BizLex Q&A: Barney Miller – Smiley Pete Publishing


Barney Miller’s, a downtown Lexington staple since 1922, celebrates its 100th anniversary. The store, founded by Barney Miller of yesteryear, is now run by the founder’s grandson and namesake, Barney Miller. The company has continued to move with the times and, from radios to integrated electronic systems, has kept abreast of the technological curve. Business Lexington spoke with Miller to get an overview of this company with deep roots in Lexington.

How did Barney Miller’s get its start in downtown Lexington?

My grandfather – the first Barney Miller – was from New Hampshire. He came to Kentucky and met and married my grandmother, who was from Shelbyville. My grandfather asked his stepfather what was going on in auto parts in Lexington. According to the story, when my great-grandfather spotted Lexington, there was literally a horse race going down Main Street. It was around 1919 or 1920. There was maybe a car dealership or two in town at that time.

In June 1922, my grandfather opened an auto parts business on Main Street. Within a few years, cars started arriving with the parts and accessories he sold. He changed strategy and launched into the first radio stations. We believe we have sold Kentucky’s first car stereo. It started a trend of being an early adopter.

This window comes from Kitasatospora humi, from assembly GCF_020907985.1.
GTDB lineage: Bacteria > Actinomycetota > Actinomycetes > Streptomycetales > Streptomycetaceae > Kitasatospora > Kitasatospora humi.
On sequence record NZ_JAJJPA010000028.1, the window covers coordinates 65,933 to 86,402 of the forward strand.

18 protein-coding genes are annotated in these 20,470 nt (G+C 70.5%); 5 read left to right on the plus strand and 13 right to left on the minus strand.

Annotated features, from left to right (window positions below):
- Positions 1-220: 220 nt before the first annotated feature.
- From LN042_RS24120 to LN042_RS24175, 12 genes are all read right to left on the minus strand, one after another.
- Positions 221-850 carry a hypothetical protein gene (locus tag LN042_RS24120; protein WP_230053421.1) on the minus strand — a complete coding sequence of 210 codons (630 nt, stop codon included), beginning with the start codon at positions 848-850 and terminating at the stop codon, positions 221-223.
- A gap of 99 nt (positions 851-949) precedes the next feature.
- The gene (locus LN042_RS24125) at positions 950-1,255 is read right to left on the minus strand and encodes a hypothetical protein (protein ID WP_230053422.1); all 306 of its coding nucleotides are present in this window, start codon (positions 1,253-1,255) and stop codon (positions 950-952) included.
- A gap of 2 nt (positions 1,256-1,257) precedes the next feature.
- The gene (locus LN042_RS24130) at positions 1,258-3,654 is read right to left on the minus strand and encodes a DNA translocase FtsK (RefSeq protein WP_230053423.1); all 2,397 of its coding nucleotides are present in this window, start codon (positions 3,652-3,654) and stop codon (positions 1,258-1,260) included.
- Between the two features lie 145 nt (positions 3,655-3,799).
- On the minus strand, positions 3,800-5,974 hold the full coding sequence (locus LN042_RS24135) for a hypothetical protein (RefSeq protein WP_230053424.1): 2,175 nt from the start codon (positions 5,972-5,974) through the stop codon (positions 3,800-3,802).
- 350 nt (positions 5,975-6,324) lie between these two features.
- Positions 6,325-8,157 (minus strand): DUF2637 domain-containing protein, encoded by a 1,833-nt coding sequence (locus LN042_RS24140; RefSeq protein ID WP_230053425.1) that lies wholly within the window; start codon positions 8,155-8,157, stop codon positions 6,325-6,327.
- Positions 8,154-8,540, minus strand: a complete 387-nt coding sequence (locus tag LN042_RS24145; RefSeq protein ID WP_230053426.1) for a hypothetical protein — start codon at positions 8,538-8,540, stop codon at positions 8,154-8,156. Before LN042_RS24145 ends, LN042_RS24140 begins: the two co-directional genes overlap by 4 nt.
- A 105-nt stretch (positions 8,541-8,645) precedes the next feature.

In 1939 we moved down a few doors on Main Street to the building we are in now. On the top floor were Congress Bowling Lanes. The steps leading up to our warehouse are hand painted by Congress Bowling Lanes.

My father, Harry Miller, was born the same year the store opened. He went to the University of Kentucky and started working mornings at Barney Miller. The family went to the 1939-1940 World’s Fair [themed ‘The World of Tomorrow’ and held in New York City] and saw a very early demonstration of a television. We sold Kentucky’s first television to Calumet Farm.

Over the years we’ve done all kinds of different things. At one point, we were probably the only place in Lexington that sold records. We had listening booths where customers could play records.